There have been very few of the over 7000 comments on my blog that I have not appreciated. In fact, comments have been, and remain, the lifeblood of my blog. And when they start going, or I am failing to get them, it tells me something. It tells me is that I am not commenting enough on other people’s work, I am not reading widely enough, I am not linking to other people’s work enough. Because comments are born out of a reciprocal sense of interaction, community, and respect. A relationship with an audience that is both present and mindful of your wok, and ready and willing to push you to more, by way of links, ideas, thoughts, and criticisms. All important, and all part of what makes this space more than simply “journaling.” It’s conversation, it’s relationships, and it’s a sense of community born through a holy trinity of characteristics the best blogs exude: personality, honesty, and thoughtfulness.
And this is exactly what I said to the ds106 internauts this evening: if you aren’t getting comments, than you aren’t commenting on the work of others enough. if you aren’t getting comments, than you aren’t linking to the work of others enough. And if you aren’t getting comments, than you aren’t engaging your audience enough. And I have no qualms with saying any of it, it’s part of what I expect of this class. Understand you are engaging an audience, understand you are part of a conversation, and understand you have to take responsibility for that fact. I can and will not comment for you, but I will engage you once you do.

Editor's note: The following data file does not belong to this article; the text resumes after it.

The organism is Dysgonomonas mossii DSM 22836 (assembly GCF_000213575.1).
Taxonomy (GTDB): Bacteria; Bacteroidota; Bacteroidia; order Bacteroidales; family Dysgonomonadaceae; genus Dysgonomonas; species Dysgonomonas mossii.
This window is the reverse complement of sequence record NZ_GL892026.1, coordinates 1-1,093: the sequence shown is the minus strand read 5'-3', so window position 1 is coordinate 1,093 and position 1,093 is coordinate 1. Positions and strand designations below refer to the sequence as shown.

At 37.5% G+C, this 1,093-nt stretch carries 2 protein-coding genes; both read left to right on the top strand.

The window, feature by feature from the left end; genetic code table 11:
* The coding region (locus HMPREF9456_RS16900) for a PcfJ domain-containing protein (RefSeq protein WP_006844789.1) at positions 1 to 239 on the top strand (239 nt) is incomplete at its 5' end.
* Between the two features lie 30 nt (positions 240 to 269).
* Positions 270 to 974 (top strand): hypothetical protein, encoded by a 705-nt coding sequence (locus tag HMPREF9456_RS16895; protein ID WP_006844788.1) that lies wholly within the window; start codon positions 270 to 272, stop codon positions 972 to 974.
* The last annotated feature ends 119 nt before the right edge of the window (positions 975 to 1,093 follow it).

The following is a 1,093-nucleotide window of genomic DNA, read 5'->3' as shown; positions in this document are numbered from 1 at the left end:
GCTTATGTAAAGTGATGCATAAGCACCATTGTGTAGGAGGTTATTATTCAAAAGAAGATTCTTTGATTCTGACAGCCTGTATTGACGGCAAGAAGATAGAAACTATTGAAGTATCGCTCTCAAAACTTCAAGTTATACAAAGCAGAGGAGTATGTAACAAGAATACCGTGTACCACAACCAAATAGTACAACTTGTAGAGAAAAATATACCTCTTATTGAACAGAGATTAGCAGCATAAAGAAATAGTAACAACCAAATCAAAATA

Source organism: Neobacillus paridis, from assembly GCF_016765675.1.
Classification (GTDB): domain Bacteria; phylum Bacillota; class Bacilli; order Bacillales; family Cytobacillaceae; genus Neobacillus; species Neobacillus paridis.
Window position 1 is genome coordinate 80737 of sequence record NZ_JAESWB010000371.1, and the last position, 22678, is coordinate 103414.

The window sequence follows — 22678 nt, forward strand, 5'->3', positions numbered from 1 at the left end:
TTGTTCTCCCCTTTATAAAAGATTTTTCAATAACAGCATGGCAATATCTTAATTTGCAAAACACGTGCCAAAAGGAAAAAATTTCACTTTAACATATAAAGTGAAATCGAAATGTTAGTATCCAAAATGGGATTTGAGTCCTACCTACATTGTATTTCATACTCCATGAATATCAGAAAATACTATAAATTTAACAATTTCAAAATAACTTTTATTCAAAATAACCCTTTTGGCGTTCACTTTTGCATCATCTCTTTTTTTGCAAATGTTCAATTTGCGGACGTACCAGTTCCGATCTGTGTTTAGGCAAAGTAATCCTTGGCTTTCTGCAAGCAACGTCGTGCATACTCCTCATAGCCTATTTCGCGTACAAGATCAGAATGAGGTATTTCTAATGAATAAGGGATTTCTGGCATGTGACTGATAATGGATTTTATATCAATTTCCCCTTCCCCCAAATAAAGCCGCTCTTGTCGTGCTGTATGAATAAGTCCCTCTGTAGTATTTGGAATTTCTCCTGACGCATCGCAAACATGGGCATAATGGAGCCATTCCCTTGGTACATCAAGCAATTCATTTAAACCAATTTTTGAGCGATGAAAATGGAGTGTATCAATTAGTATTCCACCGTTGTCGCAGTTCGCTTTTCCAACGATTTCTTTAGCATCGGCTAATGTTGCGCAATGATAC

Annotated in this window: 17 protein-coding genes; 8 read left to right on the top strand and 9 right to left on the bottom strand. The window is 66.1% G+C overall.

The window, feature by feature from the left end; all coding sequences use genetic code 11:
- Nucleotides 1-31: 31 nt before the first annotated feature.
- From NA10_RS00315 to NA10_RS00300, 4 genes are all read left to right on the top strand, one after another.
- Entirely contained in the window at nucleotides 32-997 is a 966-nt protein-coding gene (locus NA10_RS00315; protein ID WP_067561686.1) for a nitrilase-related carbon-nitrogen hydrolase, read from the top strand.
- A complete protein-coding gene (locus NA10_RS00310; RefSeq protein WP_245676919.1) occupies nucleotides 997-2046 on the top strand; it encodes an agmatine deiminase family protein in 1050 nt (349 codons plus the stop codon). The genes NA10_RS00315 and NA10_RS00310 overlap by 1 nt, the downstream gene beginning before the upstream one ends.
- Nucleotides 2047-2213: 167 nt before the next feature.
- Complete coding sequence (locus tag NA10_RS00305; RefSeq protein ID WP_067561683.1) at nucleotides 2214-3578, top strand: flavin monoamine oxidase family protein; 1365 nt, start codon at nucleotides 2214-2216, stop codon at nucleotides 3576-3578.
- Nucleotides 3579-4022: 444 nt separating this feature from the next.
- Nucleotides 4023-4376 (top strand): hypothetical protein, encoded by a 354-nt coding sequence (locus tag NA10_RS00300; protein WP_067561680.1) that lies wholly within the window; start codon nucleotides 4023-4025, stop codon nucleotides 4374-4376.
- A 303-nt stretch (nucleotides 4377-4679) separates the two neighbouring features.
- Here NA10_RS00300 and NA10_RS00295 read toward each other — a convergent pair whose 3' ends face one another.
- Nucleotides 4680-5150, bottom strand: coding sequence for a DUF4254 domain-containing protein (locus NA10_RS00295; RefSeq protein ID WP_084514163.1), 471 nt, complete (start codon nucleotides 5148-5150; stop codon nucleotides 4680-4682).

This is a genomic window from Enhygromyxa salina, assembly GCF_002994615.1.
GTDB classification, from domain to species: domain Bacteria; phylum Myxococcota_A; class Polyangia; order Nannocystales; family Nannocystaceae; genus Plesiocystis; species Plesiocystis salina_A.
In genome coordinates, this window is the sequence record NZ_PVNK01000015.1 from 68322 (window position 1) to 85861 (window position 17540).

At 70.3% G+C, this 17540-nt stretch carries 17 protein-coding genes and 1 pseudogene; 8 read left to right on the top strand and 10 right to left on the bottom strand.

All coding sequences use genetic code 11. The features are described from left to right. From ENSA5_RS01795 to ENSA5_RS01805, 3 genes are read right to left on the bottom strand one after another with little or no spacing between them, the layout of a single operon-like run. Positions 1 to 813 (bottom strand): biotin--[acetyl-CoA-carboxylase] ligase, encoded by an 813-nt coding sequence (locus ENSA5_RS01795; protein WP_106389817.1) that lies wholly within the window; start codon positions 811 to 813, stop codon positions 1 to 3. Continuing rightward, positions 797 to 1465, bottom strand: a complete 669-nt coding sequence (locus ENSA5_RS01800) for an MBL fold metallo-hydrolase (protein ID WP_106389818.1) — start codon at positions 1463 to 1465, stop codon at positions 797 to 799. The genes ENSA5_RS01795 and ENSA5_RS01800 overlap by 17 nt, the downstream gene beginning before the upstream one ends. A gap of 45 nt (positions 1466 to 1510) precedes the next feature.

One of the many things I have learned from ds106 thus far this semester is that comments are key. And the fewer you have on your blog, the fewer you’ve made on the blogs of others. And it has proven to be absolutely right when looking at the 28 blogs I am following regularly for this class. Those who comment get comments, those who don’t, don’t. and for me, that tells the tale better than anything else has thus far this semester.
My digital storytelling class is about to embark on the wonderful world of video story telling, and I found a beautiful example from my favorite new HBO series, Eastbound & Down. I don’t know why I like this show so much, but the character matchup of Kenny Powers and Stevie Janowski just crack me up to no end. Anyway, I wonder if I can work in an assignment to try and make the cheeziest video possible, using this as the model.